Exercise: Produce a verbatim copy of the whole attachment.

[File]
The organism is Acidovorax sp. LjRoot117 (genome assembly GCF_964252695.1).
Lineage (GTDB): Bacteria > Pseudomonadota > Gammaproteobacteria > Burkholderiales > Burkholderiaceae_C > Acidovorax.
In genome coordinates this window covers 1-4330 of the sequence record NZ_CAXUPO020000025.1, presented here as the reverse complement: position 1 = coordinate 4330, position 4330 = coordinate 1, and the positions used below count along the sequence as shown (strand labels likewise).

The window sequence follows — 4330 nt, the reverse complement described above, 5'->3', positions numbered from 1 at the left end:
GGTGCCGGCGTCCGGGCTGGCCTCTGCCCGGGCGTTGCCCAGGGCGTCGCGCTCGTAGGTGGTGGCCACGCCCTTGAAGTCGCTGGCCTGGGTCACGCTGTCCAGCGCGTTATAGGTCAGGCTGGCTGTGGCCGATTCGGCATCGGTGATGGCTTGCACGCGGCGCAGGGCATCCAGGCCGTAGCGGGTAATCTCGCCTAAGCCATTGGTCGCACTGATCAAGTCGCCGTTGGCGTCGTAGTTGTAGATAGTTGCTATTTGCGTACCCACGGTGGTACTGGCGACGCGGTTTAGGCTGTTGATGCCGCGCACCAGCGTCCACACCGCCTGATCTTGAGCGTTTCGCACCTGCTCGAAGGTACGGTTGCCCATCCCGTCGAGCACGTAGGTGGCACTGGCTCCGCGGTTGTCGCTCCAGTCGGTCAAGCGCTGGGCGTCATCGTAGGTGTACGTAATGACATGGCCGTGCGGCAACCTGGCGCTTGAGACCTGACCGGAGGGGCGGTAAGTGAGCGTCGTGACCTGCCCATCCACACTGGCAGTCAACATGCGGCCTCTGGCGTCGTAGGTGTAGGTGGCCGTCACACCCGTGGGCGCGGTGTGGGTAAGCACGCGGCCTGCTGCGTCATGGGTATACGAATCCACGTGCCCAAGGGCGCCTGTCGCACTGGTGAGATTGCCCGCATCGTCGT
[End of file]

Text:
The organism is Acidovorax sp. LjRoot117 (genome assembly GCF_964252695.1).
Lineage (GTDB): Bacteria > Pseudomonadota > Gammaproteobacteria > Burkholderiales > Burkholderiaceae_C > Acidovorax.
In genome coordinates this window covers 1-4330 of the sequence record NZ_CAXUPO020000025.1, presented here as the reverse complement: position 1 = coordinate 4330, position 4330 = coordinate 1, and the positions used below count along the sequence as shown (strand labels likewise).

The window sequence follows — 4330 nt, the reverse complement described above, 5'->3', positions numbered from 1 at the left end:
GGTGCCGGCGTCCGGGCTGGCCTCTGCCCGGGCGTTGCCCAGGGCGTCGCGCTCGTAGGTGGTGGCCACGCCCTTGAAGTCGCTGGCCTGGGTCACGCTGTCCAGCGCGTTATAGGTCAGGCTGGCTGTGGCCGATTCGGCATCGGTGATGGCTTGCACGCGGCGCAGGGCATCCAGGCCGTAGCGGGTAATCTCGCCTAAGCCATTGGTCGCACTGATCAAGTCGCCGTTGGCGTCGTAGTTGTAGATAGTTGCTATTTGCGTACCCACGGTGGTACTGGCGACGCGGTTTAGGCTGTTGATGCCGCGCACCAGCGTCCACACCGCCTGATCTTGAGCGTTTCGCACCTGCTCGAAGGTACGGTTGCCCATCCCGTCGAGCACGTAGGTGGCACTGGCTCCGCGGTTGTCGCTCCAGTCGGTCAAGCGCTGGGCGTCATCGTAGGTGTACGTAATGACATGGCCGTGCGGCAACCTGGCGCTTGAGACCTGACCGGAGGGGCGGTAAGTGAGCGTCGTGACCTGCCCATCCACACTGGCAGTCAACATGCGGCCTCTGGCGTCGTAGGTGTAGGTGGCCGTCACACCCGTGGGCGCGGTGTGGGTAAGCACGCGGCCTGCTGCGTCATGGGTATACGAATCCACGTGCCCAAGGGCGCCTGTCGCACTGGTGAGATTGCCCGCATCGTCGT